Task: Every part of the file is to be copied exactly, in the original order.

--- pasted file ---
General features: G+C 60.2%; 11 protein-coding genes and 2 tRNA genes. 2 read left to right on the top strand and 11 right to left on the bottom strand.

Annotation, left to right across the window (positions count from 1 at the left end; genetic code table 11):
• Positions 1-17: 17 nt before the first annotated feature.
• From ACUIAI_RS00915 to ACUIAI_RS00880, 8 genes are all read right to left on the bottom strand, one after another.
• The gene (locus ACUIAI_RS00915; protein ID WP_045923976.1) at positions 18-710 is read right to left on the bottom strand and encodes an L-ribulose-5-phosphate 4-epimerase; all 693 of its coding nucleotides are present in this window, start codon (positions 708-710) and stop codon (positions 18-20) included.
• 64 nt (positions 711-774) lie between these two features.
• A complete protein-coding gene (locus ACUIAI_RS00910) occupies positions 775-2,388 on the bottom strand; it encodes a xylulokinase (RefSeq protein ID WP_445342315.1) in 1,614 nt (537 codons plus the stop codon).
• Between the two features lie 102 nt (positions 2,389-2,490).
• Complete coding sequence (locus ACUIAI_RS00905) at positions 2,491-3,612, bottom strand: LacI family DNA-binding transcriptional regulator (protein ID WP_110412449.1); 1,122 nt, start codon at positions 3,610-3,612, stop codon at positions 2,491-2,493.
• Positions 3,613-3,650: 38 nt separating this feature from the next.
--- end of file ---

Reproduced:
General features: G+C 60.2%; 11 protein-coding genes and 2 tRNA genes. 2 read left to right on the top strand and 11 right to left on the bottom strand.

Annotation, left to right across the window (positions count from 1 at the left end; genetic code table 11):
• Positions 1-17: 17 nt before the first annotated feature.
• From ACUIAI_RS00915 to ACUIAI_RS00880, 8 genes are all read right to left on the bottom strand, one after another.
• The gene (locus ACUIAI_RS00915; protein ID WP_045923976.1) at positions 18-710 is read right to left on the bottom strand and encodes an L-ribulose-5-phosphate 4-epimerase; all 693 of its coding nucleotides are present in this window, start codon (positions 708-710) and stop codon (positions 18-20) included.
• 64 nt (positions 711-774) lie between these two features.
• A complete protein-coding gene (locus ACUIAI_RS00910) occupies positions 775-2,388 on the bottom strand; it encodes a xylulokinase (RefSeq protein ID WP_445342315.1) in 1,614 nt (537 codons plus the stop codon).
• Between the two features lie 102 nt (positions 2,389-2,490).
• Complete coding sequence (locus ACUIAI_RS00905) at positions 2,491-3,612, bottom strand: LacI family DNA-binding transcriptional regulator (protein ID WP_110412449.1); 1,122 nt, start codon at positions 3,610-3,612, stop codon at positions 2,491-2,493.
• Positions 3,613-3,650: 38 nt separating this feature from the next.